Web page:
Banks under subprime cloud
As lenders such as HSBC unveil their massive provisions, questions remain over the outlook for financial institutions and their mortgage-related problems
Was the sum of US$17.24 billion enough to cover loan losses, mainly in last year's subprime mortgage portfolio of HSBC Holdings, Hong Kong's homegrown global lender?
Can financial institutions outside the United States, where the subprime credit crunch started, escape the scourge unscathed?
Investors are raising such questions over and over again in markets worldwide - and not just regarding HSBC but essentially any financial institution under the sun.
At its annual results announcement on Monday last week, HSBC Holdings disclosed impairment charges of US$17.24 billion for loan losses - mainly stemming from subprime lending - and a write-down of US$2.1 billion for subprime-related instruments and other deteriorating assets.
Just two days later, mid-sized Wing Lung Bank and its smaller rival Chong Hing Bank - both known to be conservative local lenders - announced combined provisions of HK$963.63 million in structured and collateralised investments, even though they never participated in subprime mortgage financing.
In the middle of last month, Bank of East Asia, the first among Hong Kong banks and blue chips to announce results, said it made a total write-down of HK$1.35 billion for last year.
Whether banks made sufficient provisions or need to reserve more this year are the market's major worries.
As it stands, working out the magic figure of how much (in provisions) to set aside is tantamount to gazing into a crystal ball. Industry participants are quick to say that despite regulators giving lenders an accounting standard as guidance, it is often a judgment call on just how bad some of the assets have become.
The Hong Kong Monetary Authority encourages banks to make provisions using its benchmarks. Banks are deemed prudent to set aside 20 per cent of the value of loans that are overdue for more than three months and 50 per cent for bad debts of more than six months.
Back in December, when warning that some banks may slip into the red on subprime woes, Joseph Yam Chi-kwong, the HKMA's chief executive, urged that banks make 'sufficient' provisions.
However, for want of a benchmark on myriad structured products with different assets and multiple ratings, when banks calculate provisions they have to make some assumptions on the likely default rate and the value of the collateral.
Herein lies the biggest swing factor in working out subprime-related bad debts in the form of structured investment vehicles (SIVs) and collateralised debt obligations (CDOs). Here is also where transparency may be compromised.
With HSBC, the write-down made for last year was probably sufficient, industry participants said. 'The more difficult to forecast is their write-down on exposure to SIVs and CDOs,' said an analyst with a brokerage house.
Some banks in the city with abundant liquidity invested in SIVs or CDOs to enhance their returns, especially when loan demand was low a few years ago.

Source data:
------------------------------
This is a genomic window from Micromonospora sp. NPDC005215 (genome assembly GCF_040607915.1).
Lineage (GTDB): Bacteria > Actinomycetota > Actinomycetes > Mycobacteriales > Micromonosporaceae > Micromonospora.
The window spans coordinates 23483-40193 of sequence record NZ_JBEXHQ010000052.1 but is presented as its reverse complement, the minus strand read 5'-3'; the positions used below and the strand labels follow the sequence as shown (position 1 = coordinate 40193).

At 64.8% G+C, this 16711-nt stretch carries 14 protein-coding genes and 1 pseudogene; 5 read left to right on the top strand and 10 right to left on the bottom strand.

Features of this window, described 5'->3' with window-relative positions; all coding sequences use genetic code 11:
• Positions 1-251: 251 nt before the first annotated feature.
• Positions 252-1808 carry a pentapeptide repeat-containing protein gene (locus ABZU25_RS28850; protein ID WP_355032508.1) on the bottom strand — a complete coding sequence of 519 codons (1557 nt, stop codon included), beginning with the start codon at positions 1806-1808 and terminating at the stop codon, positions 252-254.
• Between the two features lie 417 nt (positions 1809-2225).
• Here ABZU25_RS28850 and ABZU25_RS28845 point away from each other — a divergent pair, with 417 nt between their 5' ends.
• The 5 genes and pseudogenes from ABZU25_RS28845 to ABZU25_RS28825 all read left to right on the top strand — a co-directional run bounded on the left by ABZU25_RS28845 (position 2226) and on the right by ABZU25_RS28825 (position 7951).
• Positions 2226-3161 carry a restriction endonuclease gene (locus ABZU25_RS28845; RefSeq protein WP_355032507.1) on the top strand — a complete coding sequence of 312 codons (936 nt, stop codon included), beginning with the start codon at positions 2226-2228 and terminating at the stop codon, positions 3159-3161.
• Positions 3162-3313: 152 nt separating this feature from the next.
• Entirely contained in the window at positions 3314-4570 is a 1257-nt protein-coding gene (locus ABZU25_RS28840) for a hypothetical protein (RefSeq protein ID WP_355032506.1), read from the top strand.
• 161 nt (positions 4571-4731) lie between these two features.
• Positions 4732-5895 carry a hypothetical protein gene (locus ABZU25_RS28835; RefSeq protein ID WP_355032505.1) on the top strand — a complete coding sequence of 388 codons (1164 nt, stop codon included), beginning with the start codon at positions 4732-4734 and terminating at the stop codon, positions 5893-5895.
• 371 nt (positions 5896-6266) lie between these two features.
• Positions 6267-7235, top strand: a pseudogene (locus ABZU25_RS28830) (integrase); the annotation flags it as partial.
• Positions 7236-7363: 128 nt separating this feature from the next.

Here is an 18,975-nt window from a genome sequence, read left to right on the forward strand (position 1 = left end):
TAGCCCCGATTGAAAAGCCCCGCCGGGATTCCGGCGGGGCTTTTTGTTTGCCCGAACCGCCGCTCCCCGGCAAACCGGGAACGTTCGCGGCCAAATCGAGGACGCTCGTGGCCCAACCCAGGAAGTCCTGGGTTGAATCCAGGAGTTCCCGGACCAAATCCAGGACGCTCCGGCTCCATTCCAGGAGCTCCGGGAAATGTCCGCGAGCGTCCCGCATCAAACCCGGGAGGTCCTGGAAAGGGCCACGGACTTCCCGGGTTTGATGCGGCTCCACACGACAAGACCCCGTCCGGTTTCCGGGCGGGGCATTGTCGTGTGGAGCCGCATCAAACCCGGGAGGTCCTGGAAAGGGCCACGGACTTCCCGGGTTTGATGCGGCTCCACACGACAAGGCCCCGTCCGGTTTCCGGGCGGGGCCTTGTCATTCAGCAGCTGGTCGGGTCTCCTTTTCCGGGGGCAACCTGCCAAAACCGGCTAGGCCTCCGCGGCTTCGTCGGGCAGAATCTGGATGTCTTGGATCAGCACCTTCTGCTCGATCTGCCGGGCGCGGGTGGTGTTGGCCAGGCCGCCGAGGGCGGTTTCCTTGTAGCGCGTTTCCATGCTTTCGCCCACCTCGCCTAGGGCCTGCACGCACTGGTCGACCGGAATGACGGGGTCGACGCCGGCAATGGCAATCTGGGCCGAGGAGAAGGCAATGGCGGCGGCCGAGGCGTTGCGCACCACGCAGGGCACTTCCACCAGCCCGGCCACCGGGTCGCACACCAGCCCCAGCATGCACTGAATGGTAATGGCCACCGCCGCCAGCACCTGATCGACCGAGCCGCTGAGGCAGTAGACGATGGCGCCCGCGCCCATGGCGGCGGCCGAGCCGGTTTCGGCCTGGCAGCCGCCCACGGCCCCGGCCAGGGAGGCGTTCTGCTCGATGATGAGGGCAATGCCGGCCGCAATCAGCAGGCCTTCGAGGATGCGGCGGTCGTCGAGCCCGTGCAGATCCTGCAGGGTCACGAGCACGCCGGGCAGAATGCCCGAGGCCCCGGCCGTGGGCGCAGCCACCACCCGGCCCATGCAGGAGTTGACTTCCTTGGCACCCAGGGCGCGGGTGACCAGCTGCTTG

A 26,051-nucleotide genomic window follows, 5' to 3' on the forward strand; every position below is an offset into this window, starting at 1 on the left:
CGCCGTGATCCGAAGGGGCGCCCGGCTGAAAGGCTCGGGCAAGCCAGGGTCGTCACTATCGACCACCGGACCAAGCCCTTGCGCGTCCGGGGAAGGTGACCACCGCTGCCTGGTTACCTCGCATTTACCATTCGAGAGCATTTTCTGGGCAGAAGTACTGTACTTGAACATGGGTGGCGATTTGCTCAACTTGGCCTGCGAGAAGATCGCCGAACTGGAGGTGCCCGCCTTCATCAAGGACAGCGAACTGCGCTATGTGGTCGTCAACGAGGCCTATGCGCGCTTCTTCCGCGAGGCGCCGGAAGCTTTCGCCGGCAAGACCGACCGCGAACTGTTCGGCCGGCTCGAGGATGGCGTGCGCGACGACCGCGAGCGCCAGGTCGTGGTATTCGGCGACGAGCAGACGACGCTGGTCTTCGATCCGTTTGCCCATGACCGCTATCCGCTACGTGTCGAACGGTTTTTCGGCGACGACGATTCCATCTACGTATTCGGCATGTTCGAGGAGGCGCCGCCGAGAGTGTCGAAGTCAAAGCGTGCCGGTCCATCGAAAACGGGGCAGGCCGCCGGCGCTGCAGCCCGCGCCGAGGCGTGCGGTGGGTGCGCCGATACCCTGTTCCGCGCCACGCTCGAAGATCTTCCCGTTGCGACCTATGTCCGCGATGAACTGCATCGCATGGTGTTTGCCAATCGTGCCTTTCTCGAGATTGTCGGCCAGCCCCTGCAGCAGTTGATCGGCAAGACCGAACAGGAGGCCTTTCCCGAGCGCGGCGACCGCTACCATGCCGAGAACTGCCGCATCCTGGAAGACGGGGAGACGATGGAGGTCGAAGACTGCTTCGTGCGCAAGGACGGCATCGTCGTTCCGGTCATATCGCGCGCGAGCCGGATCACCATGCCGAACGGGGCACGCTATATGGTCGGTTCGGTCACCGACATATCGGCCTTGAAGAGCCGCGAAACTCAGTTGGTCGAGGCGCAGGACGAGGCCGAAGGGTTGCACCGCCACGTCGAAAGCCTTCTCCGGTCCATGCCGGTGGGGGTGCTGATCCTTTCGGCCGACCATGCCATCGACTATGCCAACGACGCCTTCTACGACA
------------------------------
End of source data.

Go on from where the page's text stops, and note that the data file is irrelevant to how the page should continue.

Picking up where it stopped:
The value of SIVs has plunged in recent months as investors started to shun mortgage-related debt when the subprime crisis surfaced. Some SIVs cannot even get their prices quoted.
As a banker rightly remarked: 'We can write down the value as a mark-to-market loss if the market value of the papers has fallen. But there's no market at all for SIVs now.'
And when a financial institution pulls the plug on its SIVs, investors are likely to be left holding empty bags. Wing Lung and Chong Hing, for example, have had to write off their notes issued by Whistlejacket Capital when Standard Chartered Bank withdrew its plan to rescue its troubled SIV unit.
Usually packaged by banks and financial institutions, SIVs raise funds through short-term commercial paper offering higher yields to finance long-term projects. As pools of housing or commercial property loans, CDOs are packaged into bonds with various credit ratings and maturities.
Given that the US economy may go into a recession, it is widely expected that the subprime problem will worsen, prompting analysts to predict that HSBC and other Hong Kong lenders with subprime-related investments will need to make further provisions this year.
'We remain cautious [on HSBC] given the potential for further increases in US provisions and further write-downs against residual asset-backed securities exposure,' Credit Suisse said in a report.
Michael Geoghegan, HSBC group chief executive, has said he was hopeful that the bank's subprime mortgage problem could be resolved by 2010.
That might be wishful thinking, said Billy Mak Sui-choi, an associate professor of Hong Kong Baptist University's department of finance and decision sciences.
'It may take the bank at least another four years to solve the problem completely,' said Mr Mak, using as an analogy Hong Kong's negative asset problem, which took nine years to unravel and resolve.
Lenders with CDO or SIV exposure are also expected to write off more bad debts this year.
'We estimate that BEA will have incurred a marked-to-market loss of HK$1 billion to HK$1.4 billion, equal to a write-down of 20 to 30 per cent,' a Nomura Securities report said. Bear Stearns predicted BEA might have to make another provision of HK$543 million for CDOs and SIVs this year.
As for Wing Lung, the further write-down for similar investments might be HK$442 million this year, the brokerage said.
Wing Lung probably would see a significant rise in provisions in the first half as a large portion of its CDOs and SIVs was not yet provided for, Morgan Stanley said.